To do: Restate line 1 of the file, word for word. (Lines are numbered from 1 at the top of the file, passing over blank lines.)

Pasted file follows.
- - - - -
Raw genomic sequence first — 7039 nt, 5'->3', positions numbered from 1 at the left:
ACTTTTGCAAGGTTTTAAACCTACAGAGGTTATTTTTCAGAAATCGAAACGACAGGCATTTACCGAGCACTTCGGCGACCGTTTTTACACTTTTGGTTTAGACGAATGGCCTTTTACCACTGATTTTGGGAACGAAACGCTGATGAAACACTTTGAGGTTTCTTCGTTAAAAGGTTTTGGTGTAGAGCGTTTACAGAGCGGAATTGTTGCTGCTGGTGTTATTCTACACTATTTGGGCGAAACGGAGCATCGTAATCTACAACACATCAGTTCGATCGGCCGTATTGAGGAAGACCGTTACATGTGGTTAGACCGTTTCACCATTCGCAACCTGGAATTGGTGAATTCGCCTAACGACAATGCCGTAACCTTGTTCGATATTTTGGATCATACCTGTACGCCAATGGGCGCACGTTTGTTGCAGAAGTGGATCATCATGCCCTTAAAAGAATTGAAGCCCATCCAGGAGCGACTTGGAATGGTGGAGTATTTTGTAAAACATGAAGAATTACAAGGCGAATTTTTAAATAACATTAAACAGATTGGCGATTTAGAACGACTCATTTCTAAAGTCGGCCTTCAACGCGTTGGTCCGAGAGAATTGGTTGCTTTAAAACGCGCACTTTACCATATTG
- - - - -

Raw genomic sequence first — 7039 nt, 5'->3', positions numbered from 1 at the left: